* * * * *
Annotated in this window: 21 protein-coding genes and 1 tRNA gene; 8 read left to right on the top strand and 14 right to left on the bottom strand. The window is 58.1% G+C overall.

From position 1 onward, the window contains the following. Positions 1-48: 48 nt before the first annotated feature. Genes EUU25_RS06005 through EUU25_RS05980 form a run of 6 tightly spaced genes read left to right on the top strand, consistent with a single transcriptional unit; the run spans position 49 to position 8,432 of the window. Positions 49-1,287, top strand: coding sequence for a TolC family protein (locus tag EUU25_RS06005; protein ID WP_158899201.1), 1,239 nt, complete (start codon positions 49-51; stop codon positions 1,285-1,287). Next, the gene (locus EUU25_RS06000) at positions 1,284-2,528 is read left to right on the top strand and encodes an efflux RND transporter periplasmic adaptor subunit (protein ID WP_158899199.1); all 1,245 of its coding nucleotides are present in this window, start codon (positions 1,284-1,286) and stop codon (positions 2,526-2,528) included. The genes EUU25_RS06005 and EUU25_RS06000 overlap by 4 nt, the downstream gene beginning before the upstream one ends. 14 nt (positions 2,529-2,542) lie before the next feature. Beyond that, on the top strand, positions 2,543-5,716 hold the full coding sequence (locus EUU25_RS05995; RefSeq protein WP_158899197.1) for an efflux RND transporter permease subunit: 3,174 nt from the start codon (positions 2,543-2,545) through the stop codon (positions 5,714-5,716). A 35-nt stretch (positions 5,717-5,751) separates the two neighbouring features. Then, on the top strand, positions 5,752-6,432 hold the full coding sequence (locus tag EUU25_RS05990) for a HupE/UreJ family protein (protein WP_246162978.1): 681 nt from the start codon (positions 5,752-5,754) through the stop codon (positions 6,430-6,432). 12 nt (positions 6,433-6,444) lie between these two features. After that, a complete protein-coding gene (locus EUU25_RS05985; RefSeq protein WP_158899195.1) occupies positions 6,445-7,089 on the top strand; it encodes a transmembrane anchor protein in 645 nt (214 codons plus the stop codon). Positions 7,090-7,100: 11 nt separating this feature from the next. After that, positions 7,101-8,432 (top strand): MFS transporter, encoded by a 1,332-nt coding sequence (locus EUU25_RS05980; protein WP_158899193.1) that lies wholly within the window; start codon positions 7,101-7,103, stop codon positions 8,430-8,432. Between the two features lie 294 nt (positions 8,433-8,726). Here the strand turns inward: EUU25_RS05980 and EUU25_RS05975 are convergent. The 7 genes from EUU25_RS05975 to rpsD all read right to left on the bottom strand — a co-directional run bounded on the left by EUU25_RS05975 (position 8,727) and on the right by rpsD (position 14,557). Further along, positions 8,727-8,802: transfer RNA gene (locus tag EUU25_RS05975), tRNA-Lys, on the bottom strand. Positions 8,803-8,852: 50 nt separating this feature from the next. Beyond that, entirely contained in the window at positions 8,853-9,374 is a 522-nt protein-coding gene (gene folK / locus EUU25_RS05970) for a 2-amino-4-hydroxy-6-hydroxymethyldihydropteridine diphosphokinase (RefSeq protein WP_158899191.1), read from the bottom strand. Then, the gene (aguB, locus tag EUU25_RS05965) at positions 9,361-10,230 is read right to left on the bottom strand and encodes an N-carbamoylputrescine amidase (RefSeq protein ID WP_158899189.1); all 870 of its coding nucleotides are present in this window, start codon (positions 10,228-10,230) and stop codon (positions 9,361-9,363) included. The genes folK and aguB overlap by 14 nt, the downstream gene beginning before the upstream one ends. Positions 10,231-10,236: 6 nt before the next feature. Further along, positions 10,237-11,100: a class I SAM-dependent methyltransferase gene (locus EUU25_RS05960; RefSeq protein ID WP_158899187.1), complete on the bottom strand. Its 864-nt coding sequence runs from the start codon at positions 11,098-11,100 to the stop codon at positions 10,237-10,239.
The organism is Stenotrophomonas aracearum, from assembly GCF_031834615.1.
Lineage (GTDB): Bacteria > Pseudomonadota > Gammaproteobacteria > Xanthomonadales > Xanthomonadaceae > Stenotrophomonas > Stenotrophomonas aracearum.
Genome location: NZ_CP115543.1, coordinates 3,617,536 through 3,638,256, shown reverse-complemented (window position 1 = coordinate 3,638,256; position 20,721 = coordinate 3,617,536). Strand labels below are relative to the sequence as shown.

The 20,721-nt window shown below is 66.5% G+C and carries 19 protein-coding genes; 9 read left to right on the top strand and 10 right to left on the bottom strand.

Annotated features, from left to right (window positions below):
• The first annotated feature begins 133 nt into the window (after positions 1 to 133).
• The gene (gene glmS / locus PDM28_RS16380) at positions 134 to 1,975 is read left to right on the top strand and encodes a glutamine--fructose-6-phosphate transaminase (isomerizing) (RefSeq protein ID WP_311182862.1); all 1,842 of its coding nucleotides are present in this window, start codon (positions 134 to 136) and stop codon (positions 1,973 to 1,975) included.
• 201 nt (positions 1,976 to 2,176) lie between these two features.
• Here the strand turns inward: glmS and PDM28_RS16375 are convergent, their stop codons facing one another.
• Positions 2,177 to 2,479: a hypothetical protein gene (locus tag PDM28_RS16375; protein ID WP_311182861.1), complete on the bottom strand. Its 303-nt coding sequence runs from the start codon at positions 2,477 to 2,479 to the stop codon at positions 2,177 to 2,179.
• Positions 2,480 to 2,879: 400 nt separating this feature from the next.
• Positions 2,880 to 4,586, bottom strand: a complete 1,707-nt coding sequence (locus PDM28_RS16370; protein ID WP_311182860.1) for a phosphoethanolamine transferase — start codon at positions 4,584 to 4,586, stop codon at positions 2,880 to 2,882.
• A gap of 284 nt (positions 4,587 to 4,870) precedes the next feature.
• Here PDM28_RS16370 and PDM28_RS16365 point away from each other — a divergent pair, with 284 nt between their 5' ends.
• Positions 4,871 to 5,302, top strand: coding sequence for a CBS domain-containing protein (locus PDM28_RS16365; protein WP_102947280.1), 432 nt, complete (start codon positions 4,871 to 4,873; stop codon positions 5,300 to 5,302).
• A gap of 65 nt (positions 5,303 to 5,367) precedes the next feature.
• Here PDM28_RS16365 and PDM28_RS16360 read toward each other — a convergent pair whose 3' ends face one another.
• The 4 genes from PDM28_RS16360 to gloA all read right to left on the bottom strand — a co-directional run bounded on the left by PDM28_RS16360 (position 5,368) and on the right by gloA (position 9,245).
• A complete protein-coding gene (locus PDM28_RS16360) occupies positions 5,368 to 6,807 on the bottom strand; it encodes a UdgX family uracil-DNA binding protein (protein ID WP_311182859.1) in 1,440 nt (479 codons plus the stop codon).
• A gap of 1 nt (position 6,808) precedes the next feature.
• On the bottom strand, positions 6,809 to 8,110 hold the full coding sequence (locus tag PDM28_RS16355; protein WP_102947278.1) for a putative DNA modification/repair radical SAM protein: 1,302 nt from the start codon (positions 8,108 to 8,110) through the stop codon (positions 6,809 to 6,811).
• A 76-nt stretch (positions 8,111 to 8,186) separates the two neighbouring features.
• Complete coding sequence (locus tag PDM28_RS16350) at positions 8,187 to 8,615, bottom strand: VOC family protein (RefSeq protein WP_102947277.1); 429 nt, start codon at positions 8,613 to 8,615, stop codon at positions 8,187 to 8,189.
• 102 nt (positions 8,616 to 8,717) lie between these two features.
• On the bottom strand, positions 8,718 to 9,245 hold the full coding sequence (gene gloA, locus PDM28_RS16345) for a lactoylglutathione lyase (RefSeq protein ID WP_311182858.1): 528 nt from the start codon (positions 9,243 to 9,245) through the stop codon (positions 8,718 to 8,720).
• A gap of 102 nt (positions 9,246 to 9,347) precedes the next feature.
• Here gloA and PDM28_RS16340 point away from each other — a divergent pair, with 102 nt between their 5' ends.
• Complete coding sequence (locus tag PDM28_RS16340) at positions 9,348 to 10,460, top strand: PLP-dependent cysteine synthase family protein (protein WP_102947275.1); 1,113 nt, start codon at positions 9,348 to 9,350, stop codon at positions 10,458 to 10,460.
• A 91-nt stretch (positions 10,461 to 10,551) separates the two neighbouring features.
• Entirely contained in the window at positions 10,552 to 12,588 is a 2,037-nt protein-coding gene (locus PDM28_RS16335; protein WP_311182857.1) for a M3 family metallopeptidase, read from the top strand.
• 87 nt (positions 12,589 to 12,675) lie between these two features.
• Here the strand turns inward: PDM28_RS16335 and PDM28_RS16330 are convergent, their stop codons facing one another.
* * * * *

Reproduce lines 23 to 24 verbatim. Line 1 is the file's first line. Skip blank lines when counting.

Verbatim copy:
• On the bottom strand, positions 6,809 to 8,110 hold the full coding sequence (locus tag PDM28_RS16355; protein WP_102947278.1) for a putative DNA modification/repair radical SAM protein: 1,302 nt from the start codon (positions 8,108 to 8,110) through the stop codon (positions 6,809 to 6,811).
• A 76-nt stretch (positions 8,111 to 8,186) separates the two neighbouring features.